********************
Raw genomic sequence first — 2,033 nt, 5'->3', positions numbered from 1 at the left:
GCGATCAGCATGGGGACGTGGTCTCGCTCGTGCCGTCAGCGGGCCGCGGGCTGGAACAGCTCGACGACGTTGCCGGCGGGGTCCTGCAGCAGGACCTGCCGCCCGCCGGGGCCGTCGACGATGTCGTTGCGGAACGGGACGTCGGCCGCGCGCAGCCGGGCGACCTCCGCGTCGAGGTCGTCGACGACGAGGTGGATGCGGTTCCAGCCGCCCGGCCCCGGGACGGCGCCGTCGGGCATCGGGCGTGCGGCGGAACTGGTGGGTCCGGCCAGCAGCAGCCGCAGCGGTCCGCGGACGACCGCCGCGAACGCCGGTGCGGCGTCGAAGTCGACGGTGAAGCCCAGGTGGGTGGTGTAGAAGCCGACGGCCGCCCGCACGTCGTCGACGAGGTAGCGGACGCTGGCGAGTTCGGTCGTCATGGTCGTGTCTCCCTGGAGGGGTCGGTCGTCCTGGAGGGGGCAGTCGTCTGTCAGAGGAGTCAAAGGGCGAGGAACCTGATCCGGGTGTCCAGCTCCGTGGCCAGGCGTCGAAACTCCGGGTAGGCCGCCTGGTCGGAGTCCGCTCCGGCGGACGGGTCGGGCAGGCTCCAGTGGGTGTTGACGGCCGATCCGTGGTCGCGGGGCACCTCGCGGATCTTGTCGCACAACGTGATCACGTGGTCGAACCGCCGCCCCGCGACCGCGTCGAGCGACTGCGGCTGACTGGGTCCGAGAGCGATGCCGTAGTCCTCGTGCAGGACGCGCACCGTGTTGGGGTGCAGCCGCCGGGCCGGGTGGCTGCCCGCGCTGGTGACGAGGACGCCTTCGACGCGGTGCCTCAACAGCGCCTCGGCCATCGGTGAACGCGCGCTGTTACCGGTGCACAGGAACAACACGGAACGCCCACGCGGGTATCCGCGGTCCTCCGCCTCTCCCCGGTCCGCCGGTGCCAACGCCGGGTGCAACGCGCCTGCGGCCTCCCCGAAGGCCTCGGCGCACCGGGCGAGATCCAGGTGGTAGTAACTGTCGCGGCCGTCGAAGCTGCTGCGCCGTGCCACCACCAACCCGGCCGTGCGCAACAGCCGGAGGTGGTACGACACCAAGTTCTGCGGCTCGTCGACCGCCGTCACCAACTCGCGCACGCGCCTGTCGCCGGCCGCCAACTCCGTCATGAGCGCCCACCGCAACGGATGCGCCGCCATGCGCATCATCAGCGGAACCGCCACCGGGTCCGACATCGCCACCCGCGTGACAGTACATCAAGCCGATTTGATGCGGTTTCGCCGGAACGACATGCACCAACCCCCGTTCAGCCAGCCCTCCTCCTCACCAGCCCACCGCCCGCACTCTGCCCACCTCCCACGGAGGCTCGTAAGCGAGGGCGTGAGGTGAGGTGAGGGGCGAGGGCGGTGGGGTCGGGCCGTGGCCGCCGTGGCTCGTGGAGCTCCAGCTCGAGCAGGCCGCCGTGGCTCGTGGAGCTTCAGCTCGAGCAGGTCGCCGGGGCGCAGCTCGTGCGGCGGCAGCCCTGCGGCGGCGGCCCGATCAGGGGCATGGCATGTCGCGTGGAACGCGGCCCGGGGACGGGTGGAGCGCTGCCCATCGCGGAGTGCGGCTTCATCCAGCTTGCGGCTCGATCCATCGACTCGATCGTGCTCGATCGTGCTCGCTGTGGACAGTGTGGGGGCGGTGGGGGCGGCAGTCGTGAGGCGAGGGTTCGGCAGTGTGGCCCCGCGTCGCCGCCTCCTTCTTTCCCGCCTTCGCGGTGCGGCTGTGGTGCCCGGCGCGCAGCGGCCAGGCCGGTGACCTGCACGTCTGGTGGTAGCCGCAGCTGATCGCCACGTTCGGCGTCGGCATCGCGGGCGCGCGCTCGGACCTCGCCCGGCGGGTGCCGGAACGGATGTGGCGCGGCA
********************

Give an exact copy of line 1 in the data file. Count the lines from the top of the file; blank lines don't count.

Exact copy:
Raw genomic sequence first — 2,033 nt, 5'->3', positions numbered from 1 at the left: